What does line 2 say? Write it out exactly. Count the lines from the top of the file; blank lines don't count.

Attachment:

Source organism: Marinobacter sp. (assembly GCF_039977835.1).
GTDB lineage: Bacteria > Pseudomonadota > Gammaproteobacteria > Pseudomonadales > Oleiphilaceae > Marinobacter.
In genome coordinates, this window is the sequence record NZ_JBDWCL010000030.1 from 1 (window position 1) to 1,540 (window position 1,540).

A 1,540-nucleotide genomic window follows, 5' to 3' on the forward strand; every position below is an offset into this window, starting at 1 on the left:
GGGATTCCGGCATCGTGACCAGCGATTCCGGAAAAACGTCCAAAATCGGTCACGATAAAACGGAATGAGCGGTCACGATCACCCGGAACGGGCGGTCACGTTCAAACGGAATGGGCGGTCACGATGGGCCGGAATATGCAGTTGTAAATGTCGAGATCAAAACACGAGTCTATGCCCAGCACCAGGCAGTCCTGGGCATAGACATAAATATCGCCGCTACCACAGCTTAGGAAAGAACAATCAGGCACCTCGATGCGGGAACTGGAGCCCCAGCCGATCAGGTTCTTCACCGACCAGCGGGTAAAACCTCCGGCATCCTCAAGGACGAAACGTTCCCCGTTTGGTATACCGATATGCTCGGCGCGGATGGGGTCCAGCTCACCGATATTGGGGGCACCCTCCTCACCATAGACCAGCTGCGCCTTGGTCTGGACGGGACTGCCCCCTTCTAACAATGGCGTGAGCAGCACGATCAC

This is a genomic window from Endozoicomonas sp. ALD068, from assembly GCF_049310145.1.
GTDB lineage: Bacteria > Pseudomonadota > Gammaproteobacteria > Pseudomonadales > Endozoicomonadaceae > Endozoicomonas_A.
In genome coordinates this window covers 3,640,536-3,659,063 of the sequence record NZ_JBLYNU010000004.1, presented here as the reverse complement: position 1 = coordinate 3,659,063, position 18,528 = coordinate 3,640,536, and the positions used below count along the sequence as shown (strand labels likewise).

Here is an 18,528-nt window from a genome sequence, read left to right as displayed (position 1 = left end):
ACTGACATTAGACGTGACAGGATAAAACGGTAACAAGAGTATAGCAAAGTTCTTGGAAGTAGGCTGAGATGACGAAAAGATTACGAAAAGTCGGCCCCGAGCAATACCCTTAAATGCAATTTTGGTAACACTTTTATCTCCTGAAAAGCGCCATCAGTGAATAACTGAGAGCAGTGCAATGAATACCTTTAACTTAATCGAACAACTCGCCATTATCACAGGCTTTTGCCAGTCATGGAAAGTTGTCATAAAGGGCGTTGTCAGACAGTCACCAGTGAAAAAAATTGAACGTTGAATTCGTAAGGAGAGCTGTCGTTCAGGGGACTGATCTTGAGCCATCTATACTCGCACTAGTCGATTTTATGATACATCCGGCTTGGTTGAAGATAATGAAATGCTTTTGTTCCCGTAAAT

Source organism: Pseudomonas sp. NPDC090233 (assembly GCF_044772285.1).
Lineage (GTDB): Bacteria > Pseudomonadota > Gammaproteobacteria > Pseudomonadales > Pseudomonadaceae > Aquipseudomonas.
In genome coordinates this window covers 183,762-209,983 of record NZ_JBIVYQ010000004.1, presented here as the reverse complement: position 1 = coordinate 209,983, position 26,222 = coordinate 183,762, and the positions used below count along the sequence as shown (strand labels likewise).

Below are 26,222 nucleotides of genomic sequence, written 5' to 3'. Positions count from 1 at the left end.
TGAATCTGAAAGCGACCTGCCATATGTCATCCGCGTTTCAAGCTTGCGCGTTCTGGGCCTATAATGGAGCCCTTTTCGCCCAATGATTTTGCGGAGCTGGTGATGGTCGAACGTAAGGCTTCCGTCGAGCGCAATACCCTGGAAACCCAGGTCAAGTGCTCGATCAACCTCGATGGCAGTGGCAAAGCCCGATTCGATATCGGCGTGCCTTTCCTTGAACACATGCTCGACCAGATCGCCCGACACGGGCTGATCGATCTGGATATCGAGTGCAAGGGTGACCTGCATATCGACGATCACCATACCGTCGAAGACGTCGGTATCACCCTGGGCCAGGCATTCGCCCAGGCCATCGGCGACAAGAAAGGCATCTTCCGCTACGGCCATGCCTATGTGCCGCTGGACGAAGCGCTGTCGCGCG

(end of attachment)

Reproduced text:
GTDB lineage: Bacteria > Pseudomonadota > Gammaproteobacteria > Pseudomonadales > Oleiphilaceae > Marinobacter.